The connection trap

In 2005, out of curiosity and my constant wish to travel, I joined my then boss in an event called a “job-a-like”.  I remember it like it was yesterday, sitting around a table alongside 6 other individuals, sharing like experiences, laughing, complaining but most of all commiserating about our jobs.  It opened my eyes to an opportunity. Fast forward ten years, what was a group around a table became a network of professionals, in touch with each other, leading and developing courses, writing and editing newsletters, organising conferences and checking in with each other regularly. In 2016 the group had grown to over 200 people around the world.

If you asked anyone in this group about me, they would probably have characterised me as a net-worker, lover of people and interaction, tireless worker and a quite altruistic with my ideas and labour.  Oh, and did I mention modest? 😊 How come then that I started to feel so disconnected and alone?

As little by little my life fell into place and I allowed myself closer to the truth of who I was, I was surprised (or maybe not so much) to discover that all of this was in fact the manifestation of me as a “relationship junkie”, trying to replace what was missing in my life with something I looked for in the wrong place. That this was not a work of my heart but one of my ego, that I had indulged in something that had very little to do with who I was at the core.  More importantly, I had entered a very dangerous and quite distorted sort of deal – I ignored what I really felt relationships should be like, I pushed myself out there constantly offering myself as a service and expected real connection from the people I was interacting with.   By any logic, this is an oxymoron.  Or some sort of moron anyhow …  🙂

The truth that screamed out of me at some point was that I, the introvert, shy, hard worker, was thirsty for real connection and my ego had short-circuited everything into its endless quest for recognition.

It turns out real connection has no shortcuts, constantly putting myself out there with no real respect for my time, my boundaries, my personal space and that small little voice inside that always, always speaks the truth about connection in relationships, was never to bring me anything but bitterness.   It is thus not surprising that about two years ago I ended up cutting all ties with this community, dropping of social media, email and licking my self inflicted wounds. 

Turns out the best, the first and sometimes the only spokesperson for ourselves are …. Ourselves. The biggest trap one can fall into is thinking that people you share your life with in any realm can read your mind, that they are psychic and can understand that when you say “no, I am not tired, I can help” you actually are dead tired but hope they will notice that even in your negation, that when you  keep on giving without asking for anything in return they will stop asking and offer the missing pieces in the puzzle you are trying to fill.  This was unfair to me and unfair to the people around me and the shortest way to relationship burnout that I can think of.  This setup was a lie to myself and to the ones I was portraying myself as serving. “Clear is kind, unclear is unkind” says my guru, Dr. Brown. Amen!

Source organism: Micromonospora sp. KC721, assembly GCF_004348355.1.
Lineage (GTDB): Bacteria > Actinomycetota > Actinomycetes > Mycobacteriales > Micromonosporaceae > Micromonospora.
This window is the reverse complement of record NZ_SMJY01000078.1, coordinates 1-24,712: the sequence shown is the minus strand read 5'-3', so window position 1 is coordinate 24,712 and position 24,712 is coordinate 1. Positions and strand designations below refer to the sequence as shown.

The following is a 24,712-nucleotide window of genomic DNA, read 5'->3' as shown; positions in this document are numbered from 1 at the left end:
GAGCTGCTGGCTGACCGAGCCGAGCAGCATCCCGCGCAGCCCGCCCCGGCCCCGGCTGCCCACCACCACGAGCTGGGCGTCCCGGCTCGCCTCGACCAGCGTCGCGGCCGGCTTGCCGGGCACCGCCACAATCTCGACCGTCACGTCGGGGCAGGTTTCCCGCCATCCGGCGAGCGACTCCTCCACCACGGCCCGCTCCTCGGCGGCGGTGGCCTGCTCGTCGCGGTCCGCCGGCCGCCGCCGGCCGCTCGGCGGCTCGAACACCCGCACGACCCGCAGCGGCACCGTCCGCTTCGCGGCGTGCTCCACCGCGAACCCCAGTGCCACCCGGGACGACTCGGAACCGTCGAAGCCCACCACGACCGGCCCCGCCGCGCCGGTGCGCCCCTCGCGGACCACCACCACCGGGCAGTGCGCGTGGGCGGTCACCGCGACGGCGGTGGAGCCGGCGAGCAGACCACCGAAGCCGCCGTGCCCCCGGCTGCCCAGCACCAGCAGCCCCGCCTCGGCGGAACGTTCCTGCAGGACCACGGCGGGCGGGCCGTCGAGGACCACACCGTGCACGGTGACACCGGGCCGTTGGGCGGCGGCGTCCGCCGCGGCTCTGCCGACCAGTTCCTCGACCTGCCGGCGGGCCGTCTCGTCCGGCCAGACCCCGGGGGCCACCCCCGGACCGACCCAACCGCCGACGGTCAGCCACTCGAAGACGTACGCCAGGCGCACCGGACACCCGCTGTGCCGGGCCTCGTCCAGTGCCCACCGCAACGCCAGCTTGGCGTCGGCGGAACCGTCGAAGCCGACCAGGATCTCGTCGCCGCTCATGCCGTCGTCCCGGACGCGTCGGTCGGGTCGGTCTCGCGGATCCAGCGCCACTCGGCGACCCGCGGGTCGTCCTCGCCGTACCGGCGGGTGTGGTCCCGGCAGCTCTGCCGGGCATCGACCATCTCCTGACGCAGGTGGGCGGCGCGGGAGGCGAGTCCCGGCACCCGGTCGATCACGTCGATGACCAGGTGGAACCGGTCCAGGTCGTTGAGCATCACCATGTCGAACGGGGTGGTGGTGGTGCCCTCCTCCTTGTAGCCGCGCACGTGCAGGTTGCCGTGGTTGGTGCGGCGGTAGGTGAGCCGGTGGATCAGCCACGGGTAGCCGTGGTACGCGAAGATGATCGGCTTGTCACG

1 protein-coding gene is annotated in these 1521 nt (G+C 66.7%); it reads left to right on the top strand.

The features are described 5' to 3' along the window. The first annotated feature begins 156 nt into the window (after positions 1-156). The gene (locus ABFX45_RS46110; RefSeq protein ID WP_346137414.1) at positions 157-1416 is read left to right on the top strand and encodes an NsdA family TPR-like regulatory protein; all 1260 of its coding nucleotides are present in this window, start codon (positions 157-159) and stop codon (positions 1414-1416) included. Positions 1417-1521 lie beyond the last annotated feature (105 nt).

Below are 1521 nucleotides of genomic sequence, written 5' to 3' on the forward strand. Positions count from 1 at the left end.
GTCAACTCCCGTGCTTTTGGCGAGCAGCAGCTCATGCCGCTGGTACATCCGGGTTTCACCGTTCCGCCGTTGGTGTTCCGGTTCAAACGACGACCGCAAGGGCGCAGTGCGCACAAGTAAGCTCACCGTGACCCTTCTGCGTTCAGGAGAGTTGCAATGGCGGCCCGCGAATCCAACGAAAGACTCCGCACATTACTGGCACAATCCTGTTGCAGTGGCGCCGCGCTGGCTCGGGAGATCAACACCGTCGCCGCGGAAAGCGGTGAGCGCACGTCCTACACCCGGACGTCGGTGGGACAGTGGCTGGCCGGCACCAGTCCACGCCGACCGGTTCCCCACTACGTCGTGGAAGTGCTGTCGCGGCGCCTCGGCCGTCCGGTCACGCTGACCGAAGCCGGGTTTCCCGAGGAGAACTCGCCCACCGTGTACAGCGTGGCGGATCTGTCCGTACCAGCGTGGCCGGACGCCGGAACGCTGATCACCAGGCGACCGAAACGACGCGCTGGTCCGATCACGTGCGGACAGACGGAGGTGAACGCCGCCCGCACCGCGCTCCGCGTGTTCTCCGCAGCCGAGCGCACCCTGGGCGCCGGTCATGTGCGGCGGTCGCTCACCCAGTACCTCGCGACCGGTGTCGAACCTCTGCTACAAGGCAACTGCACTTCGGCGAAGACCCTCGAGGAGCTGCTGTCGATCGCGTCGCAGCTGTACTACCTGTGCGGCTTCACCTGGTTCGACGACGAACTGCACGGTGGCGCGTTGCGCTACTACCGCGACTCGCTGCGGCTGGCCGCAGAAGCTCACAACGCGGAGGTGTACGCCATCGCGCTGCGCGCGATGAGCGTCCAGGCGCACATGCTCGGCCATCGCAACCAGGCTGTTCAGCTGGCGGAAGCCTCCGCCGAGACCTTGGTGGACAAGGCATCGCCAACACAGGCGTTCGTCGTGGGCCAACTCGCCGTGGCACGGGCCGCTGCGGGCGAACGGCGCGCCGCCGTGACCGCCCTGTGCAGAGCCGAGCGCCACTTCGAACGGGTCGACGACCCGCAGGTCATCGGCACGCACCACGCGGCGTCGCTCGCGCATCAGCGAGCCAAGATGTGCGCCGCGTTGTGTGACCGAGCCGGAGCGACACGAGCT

The truth is I am quite the introvert. Any public interaction that involves the smallest of uncertainties makes me nervous and it is a step out of the box of comfort for me to even say hello to someone I am not familiar with.  When given the choice, I will crawl into a corner of the conference room, stick my eyes to my computer screen hoping to not be seen. Because, I no longer see the need or the logic of putting myself out there in any other way than how I really am, I have found myself lately withdrawing most times as real connection is hard to find. Hard To Find!!  I have already been on the road where the connection I thought I had was nothing but a mirage and as Romanians would say it, if you burned yourself with soup, you blow over yogurt the next time around.

The reality is that, at 42, I find myself in need of being re-educated. I need to learn – probably the hard way, as best lessons are often learned – what the happy medium is between the two extremes I have been navigating for so many years.   For the moment, I am focusing on being honest with myself about my interests and boundaries and paying attention to that barometer inside which always lets you know if what you are about to embark upon is the work of the ego or the work of the heart. Because the thing is, in that soft whisper of your conscience inside of you, you always know the difference.

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